According to Bloomberg.com, “[the] vaccination roll out [in the Philippines was] … picking up with 1.26 million shots administered in the first five days of July compared with 5.46 million doses for the entire month of June4 However, as of 23rd September 2021, only 17.3% of its population had been fully vaccinated.5 This is still well behind the global vaccination rate of 32.3% as reported by Our World in Data as of 23rd September 2021.6 It may be the case that this is due to a shortage of supply of vaccines in the Philippines, which has relied on donations and direct purchase to obtain vaccines.7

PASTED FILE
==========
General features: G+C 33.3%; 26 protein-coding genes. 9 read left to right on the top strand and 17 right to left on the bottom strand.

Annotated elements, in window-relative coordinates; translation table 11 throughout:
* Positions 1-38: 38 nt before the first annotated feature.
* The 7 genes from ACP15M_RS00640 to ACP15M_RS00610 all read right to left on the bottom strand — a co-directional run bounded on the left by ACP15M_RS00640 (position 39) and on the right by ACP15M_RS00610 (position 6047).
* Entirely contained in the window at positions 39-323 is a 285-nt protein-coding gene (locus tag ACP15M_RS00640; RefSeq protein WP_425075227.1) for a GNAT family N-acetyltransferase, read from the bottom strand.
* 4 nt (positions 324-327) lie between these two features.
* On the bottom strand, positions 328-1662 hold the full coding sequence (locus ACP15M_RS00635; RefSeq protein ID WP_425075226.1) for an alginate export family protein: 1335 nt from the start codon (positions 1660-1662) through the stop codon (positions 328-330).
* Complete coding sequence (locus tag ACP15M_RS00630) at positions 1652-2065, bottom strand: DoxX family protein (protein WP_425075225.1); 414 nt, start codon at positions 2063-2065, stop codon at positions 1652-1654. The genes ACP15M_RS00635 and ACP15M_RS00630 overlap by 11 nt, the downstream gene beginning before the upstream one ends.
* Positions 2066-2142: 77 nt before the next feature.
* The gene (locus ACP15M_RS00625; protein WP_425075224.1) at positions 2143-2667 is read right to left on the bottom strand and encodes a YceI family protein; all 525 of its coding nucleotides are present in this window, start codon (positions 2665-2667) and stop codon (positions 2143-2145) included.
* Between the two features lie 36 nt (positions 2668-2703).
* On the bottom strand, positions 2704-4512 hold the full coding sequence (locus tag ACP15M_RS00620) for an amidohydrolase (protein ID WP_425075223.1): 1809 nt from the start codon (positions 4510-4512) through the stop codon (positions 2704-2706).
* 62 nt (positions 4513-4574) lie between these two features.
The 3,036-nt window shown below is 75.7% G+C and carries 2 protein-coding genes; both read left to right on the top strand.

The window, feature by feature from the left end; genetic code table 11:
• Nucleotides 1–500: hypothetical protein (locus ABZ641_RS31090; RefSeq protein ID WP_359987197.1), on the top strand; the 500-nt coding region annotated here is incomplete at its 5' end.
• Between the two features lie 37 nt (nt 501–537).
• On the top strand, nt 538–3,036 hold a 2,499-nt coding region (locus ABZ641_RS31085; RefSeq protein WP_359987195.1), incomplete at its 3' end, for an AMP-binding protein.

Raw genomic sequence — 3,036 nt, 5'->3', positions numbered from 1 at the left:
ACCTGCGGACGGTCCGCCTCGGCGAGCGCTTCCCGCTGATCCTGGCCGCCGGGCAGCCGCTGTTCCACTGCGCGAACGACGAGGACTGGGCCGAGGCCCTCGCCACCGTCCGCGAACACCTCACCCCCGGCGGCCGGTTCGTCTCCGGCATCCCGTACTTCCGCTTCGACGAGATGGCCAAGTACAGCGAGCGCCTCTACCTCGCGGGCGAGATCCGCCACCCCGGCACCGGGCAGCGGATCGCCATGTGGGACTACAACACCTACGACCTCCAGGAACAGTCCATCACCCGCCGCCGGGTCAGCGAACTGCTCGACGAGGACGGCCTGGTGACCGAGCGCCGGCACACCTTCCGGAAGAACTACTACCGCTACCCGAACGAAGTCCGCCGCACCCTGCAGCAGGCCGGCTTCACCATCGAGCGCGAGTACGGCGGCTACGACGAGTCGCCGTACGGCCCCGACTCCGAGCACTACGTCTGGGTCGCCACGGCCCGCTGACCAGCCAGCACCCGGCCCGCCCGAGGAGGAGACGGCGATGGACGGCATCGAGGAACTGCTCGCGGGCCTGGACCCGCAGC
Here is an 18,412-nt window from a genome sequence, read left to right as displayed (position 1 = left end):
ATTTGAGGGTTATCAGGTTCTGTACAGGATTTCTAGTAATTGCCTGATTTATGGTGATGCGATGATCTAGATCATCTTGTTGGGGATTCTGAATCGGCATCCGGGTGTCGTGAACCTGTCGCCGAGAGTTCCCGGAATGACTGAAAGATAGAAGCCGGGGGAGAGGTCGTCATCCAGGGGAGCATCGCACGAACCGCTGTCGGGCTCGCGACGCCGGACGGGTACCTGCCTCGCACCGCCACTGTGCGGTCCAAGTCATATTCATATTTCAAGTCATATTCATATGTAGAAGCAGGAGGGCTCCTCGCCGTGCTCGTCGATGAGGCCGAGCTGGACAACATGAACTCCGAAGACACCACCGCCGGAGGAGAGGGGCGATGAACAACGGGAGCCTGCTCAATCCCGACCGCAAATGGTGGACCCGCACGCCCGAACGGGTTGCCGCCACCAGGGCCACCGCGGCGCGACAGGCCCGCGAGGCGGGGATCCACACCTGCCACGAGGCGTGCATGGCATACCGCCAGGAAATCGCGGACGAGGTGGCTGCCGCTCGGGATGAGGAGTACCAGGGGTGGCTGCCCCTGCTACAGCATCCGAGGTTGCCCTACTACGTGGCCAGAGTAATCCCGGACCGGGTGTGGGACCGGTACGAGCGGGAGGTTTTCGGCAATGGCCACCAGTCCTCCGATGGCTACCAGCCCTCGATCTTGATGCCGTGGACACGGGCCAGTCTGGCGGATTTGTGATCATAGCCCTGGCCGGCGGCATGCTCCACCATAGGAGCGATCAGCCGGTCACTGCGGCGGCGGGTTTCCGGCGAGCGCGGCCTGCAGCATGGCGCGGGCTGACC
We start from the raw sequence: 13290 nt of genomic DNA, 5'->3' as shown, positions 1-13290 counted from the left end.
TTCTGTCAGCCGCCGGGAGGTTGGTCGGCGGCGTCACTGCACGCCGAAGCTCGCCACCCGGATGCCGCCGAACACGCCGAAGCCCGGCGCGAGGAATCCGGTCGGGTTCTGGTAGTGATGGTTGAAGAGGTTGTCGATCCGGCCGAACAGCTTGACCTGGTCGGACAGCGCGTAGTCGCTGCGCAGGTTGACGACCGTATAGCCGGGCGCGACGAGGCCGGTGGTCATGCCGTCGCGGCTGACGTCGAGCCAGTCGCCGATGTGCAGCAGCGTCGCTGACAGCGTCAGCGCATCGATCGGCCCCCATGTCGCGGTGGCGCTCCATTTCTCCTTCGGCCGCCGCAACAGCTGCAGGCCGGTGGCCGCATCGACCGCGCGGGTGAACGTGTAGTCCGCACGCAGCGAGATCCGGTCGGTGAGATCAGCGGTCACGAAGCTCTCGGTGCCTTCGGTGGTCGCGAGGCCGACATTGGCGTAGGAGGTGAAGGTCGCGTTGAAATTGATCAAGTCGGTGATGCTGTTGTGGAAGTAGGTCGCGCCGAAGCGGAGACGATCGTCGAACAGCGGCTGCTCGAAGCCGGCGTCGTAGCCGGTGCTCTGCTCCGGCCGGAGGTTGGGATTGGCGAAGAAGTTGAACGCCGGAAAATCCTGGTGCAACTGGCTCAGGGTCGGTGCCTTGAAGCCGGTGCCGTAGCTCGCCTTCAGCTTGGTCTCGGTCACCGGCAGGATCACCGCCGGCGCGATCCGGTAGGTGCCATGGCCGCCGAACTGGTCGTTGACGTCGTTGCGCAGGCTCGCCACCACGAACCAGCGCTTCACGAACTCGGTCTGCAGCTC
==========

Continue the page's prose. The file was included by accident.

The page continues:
Dr. Julie Caguiat, representative of the Citizens Urgent Response to End COVID-19 (“CURE Covid”) claimed that in poor countries such as the Philippines, the TRIPS Waiver is more needed than ever in order to increase the vaccine supply without burying the countries in debt during a time of public emergency. Further, Dr. Joshua San Pedro, co-convenor of CPRH, added that while Philippines might have the capacity to create immunizations, diagnostics, and drugs, it does not have the licenses or protected innovation rights for certain technologies. In that vein, the TRIPS Waiver would be highly useful in the Philippines. Another representative of the CPRH has also stated that “[If there’s a] waiver, states can demand that the knowledge is shared without having to seek permission nor compensate the innovator.”8 In particular, the waiver would allow the technical knowledge disclosed under the patents for the vaccines to be readily available for use without having to compensate the patent proprietor. Therefore, there would be an elimination of the monopoly of the vaccines by the patent proprietor.